From Alex’s Study
The month of March this year is covered fully by the Season of Lent. Presbyterians have not always celebrated Lent. John Calvin, the 16th century Swiss reformer remained dubious of anything that smacked of Roman Catholic tradition or practice. But Calvin would have been in favor of life and practices that deepened faith, encouraged discipleship, promoted prayer, piety, and God’s work in the world.
In this space as we move into Lent, I offer some reflections from scholars and spiritual writers whose pieces have encouraged my faith and practice.
Here is a comment from Henri J. M. Nouwen:
There is no such thing as the right place, the right job, the right calling or ministry. I can be happy or unhappy in all situations. I am sure of it, because I have been. I have felt distraught and joyful in situations of abundance as well as poverty, in situations of popularity and anonymity, in situations of success and failure. The difference was never based on the situation itself, but always on my state of mind and heart. When I knew I was walking with God, I always felt happy and at peace. When I was entangled in my own complaints and emotional needs, I always felt restless and divided.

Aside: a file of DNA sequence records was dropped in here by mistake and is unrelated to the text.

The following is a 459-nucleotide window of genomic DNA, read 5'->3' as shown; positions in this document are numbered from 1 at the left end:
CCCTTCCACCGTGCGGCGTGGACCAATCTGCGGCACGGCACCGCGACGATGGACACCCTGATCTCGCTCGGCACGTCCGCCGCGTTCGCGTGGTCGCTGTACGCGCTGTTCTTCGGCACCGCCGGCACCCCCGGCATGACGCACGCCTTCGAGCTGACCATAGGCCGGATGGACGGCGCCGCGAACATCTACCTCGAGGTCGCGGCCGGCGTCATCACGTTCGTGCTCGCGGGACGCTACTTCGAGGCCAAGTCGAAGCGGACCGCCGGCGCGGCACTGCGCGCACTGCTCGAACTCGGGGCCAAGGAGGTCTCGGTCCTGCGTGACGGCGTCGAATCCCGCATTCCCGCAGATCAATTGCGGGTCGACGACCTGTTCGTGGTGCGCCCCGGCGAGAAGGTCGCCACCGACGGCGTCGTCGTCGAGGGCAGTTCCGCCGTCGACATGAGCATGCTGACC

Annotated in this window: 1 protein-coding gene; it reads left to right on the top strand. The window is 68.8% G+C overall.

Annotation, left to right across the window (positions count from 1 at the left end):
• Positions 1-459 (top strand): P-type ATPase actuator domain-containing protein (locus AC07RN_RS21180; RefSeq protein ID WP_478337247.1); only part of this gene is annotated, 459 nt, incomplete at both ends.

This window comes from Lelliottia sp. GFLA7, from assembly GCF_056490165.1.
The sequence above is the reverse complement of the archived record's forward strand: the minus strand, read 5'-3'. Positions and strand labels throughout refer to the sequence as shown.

This season of Lent, we seek to walk with God.
Ruth Land, another spiritual writer, says this:
You can look everywhere for peace, but you may not find it. Or you can forget yourself and get on with whatever work is there in front of you. That’s what brings peace – doing whatever needs to be done in the house, showing love to your spouse, or whatever else comes to mind. If you do it for the sake of the kingdom, it will bring you peace.
This Season of Lent, we seek to walk and serve in the ways of peace.
Alice von Hildebrand wrote a book called Rich in Years:
I ride on the subway and look at the faces: boredom, despair, sadness. This, in the richest country in the world! But the moment that you relate to God – and thank him for your existence, for loving you, for being your Savior – you can establish a most beautiful relationship with other people. You love and help one another. You realize the meaning of your life is not luxury and fun, but it is helping. Once you radiate joy, sooner or later people are going to say, “What’s her secret?” And then gently, without preaching, without saying “I’m superior to you,” you just share. After all, the meaning of the word “gospel” is “the happy message.” That’s all we can do. Obviously there are moments of darkness and discouragement. There are moments when we lose sight of the beauty of the sky because there are clouds. But one very fine day you come out of it. We are made for joy. Don’t expect Paradise on this earth. But there is meaning, and this meaning is the love of God.
This Season of Lent, may we discover the joy and love of God.